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Birch Syrup

Syrup from the white birch (Betula papyrifera)—also known as the paper or canoe birch—is made from mature trees that reach tappable size after 20 to 25 years. The trees are generally tapped in late February or early March for a month to five weeks. The sap run begins when nighttime temperatures dip below freezing and daytime temperatures are above 2 C.

Each tree produces approximately 13 litres of sap per tap, which is then processed through evaporation into approximately 0.3–0.5 litres of syrup. Because maples grow larger and produce sap that has higher sugar content, the yield differs considerably from maple syrup. Birch syrup requires 100 gallons of sap to make one gallon of syrup, while maple syrup has a 40-to-1 ratio. And because the fructose content of birch sap is lower than that of maple, the boiling and evaporation time can take up to two and a half times longer.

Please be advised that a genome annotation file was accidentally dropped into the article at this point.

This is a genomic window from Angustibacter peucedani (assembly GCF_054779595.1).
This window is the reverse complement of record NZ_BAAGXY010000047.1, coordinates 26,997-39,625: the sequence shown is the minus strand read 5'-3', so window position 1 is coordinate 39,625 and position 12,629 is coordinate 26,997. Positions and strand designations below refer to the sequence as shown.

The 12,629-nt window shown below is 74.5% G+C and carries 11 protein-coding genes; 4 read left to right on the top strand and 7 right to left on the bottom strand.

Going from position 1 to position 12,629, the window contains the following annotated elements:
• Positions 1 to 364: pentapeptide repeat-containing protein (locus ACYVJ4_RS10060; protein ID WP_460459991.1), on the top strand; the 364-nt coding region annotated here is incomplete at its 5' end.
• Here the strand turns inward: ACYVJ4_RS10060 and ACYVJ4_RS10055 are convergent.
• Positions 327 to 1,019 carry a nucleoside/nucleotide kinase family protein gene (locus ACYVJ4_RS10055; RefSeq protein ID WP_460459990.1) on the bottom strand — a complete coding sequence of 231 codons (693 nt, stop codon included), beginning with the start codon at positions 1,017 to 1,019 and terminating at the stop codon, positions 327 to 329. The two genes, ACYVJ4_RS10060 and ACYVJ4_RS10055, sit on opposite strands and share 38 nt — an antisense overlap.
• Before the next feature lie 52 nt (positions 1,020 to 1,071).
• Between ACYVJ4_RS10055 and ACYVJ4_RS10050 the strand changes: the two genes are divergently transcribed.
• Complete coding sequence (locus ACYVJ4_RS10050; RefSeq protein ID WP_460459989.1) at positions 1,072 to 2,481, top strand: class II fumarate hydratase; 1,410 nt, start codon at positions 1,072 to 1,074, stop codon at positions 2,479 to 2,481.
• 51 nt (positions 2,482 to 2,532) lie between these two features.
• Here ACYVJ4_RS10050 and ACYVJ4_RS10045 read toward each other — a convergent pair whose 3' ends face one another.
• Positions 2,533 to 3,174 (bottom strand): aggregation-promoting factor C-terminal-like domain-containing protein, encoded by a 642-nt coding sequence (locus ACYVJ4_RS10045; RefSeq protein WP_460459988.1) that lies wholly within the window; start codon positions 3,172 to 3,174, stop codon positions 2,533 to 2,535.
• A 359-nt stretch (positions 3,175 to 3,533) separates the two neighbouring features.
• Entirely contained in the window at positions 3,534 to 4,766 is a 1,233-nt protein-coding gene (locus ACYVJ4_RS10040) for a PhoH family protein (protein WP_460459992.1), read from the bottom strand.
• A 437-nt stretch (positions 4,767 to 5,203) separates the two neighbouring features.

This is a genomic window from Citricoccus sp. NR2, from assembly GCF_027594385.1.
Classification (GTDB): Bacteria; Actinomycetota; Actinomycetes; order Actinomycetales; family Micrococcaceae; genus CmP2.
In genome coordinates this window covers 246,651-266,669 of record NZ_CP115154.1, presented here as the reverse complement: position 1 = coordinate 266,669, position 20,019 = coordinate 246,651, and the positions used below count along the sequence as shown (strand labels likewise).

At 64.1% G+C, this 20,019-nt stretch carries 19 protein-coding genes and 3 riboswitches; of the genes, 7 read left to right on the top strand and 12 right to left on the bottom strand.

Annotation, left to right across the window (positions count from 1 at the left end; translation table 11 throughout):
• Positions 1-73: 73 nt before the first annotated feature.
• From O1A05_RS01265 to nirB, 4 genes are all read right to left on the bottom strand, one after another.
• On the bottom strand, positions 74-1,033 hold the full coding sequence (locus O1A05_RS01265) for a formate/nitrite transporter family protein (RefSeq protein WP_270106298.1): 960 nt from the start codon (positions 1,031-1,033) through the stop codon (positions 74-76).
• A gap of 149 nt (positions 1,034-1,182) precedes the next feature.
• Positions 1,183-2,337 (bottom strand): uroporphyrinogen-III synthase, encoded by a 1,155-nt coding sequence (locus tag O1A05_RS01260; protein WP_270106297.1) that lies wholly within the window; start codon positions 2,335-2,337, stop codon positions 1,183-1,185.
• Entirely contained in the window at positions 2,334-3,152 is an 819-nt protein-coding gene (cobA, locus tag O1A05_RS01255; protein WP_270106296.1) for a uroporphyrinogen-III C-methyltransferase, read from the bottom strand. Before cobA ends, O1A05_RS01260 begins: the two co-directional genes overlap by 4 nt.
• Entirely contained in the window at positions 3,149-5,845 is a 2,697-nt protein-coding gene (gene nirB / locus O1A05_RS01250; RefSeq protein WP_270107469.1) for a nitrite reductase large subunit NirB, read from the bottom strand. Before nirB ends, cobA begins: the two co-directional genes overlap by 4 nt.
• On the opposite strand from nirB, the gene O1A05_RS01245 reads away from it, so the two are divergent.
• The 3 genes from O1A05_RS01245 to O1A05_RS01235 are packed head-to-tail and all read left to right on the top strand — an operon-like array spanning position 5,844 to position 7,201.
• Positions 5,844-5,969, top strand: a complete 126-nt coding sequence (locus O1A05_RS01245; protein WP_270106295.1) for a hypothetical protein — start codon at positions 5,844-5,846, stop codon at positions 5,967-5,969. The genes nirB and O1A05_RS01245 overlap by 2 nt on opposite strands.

The flavour is also slightly different. Birch syrup has a slightly bittersweet flavour and is lighter in colour than maple. At four times the price of maple syrup, the cost of birch syrup befits a product from a fledgling industry that requires more work to produce. As a result, it has become something of a culinary rarity and novelty.

The Alberta Sugarmakers’ Association was created by Canada’s first commercial syrup producer Warren Bard in 1999 in the hopes of eventually developing birch syrup grading and processing standards, much like those of maple syrup producers in eastern Canada and the United States. The association provides tree tapping kits, supplies, syrup making equipment … and of course, offers the final product for sale. To contact the association, e-mail sugarmakers@canada.com.

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